The government also investigated instances of abuse, including forced labor, against workers with intellectual disabilities.
Also see the Department of State’s Trafficking in Persons Report at https://www.state.gov/trafficking-in-persons-report/.
The law prohibits the worst forms of child labor. The law provides a minimum age for employment of 15 but has an exception for work by children younger than 15 if they have an authorization certificate from the Ministry of Employment and Labor. Authorities issued few such certificates for full-time employment because education is compulsory through the end of middle school. Children ages 15 to 18 may work with the consent of at least one person with parental authority or a guardian, for limited hours and are prohibited from night work. Workers younger than age 18 may not work in employment that is detrimental to their health or “morality.” Employers in industries considered harmful or hazardous to a minor’s morals or health may not hire them and face fines or imprisonment for violations.
The maximum penalty for child labor, three years’ imprisonment, was not commensurate with that for analogous serious crimes, such as kidnapping, which is penalized by up to 10 years’ imprisonment, but prosecutors could apply other criminal statutes in such a case. Through September the government reported no violations of child labor laws. The government generally effectively enforced the law.
There were some reports of commercial sexual exploitation of children (see section 6, Children).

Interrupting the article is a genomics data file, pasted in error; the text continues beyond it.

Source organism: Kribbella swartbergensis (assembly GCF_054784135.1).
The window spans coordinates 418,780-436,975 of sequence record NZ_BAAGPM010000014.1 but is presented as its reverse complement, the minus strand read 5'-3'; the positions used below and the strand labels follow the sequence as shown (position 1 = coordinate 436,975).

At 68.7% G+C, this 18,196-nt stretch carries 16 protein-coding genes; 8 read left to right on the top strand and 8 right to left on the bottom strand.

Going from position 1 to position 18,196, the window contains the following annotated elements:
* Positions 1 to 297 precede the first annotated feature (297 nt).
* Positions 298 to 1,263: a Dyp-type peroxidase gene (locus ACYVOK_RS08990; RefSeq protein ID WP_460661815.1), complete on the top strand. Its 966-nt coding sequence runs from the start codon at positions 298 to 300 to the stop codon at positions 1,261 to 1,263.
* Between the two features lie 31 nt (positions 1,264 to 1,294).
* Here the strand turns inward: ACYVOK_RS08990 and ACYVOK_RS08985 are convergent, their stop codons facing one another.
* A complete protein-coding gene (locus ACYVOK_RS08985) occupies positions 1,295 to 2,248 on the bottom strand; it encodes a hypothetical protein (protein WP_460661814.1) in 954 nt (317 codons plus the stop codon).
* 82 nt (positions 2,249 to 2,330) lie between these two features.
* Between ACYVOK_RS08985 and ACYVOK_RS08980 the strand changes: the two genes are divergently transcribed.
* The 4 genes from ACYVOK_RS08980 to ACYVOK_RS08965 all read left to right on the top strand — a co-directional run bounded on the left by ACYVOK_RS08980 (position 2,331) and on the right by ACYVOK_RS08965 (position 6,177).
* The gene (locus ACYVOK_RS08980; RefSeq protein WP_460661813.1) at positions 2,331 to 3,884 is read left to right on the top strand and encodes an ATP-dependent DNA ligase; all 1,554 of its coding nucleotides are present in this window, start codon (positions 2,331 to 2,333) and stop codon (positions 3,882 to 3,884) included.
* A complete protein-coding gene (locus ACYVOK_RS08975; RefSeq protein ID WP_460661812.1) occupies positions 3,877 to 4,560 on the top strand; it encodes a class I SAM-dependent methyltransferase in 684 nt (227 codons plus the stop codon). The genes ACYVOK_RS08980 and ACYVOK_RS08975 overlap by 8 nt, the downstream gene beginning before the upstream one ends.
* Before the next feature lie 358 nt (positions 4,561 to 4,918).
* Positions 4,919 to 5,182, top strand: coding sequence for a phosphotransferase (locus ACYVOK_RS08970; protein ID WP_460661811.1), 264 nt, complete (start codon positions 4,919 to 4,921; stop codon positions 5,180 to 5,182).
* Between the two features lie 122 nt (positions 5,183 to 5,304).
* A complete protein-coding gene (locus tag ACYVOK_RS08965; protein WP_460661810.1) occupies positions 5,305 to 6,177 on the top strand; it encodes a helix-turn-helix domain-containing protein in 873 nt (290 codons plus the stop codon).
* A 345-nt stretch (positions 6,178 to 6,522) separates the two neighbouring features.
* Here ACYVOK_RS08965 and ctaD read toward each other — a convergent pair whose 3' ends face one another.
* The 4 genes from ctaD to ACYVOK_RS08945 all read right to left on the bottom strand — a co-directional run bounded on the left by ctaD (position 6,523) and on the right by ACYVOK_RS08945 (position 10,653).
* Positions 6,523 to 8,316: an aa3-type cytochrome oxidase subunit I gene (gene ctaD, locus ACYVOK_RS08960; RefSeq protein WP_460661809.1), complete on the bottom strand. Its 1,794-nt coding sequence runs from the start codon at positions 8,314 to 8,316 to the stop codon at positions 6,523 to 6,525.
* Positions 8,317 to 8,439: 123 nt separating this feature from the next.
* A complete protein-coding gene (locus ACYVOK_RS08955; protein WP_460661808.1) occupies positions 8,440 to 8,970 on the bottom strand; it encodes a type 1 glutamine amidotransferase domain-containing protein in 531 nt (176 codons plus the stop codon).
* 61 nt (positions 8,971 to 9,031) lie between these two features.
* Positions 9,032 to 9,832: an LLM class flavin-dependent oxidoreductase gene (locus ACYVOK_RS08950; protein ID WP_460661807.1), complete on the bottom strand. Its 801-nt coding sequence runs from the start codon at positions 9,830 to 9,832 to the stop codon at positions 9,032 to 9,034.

The law prohibits discrimination in employment or occupation based on gender, nationality, social status, age, religion, or disability. No law explicitly prohibits discrimination based on race or ethnicity, sexual orientation, language or HIV or other communicable disease status. The penalties for employment discrimination were commensurate with laws related to similar violations. The law prohibits companies with more than 30 employees from asking job applicants about family members, place of origin, marital status, age, or property ownership.
The law provides for equal pay for equal work. The government inconsistently enforced the law, and discrimination occurred with respect to gender. The gender pay gap was 35.9 percent in 2020. Workers’ rights groups attributed the gap to women’s childcare and household responsibilities. A higher percentage of women filled lower-paying, low-skilled, contract jobs, and women often faced difficulties returning to the workforce after childbirth. During the COVID-19 pandemic, tasks such as handling virtual schooling for children or taking care of sick family members often fell to women. Legal restrictions against women in employment included limits on working hours, occupations, and tasks. In particular, the law restricted women’s participation in “hazardous” occupations such as mining.
The workplace antibullying law requires employers to take action to fight bullying in the workplace. According to the National Human Rights Commission of Korea, 70 percent of persons surveyed in 2018 said they had been bullied at work. By law employers convicted of failing to take action to protect bullied employees face a fine and up to three years in prison.
The law prohibits discrimination against subcontracted (also known as “dispatched”) and temporary workers, who comprised approximately one-third of all wage workers and were found especially in the electronics, automotive, and service sectors. The International Labor Organization noted that the disadvantaged status of irregular workers contributed to discrimination against women given that women were overrepresented among these workers.
Discrimination in the workplace occurred against persons with HIV/AIDS, women, persons with disabilities, and migrant workers.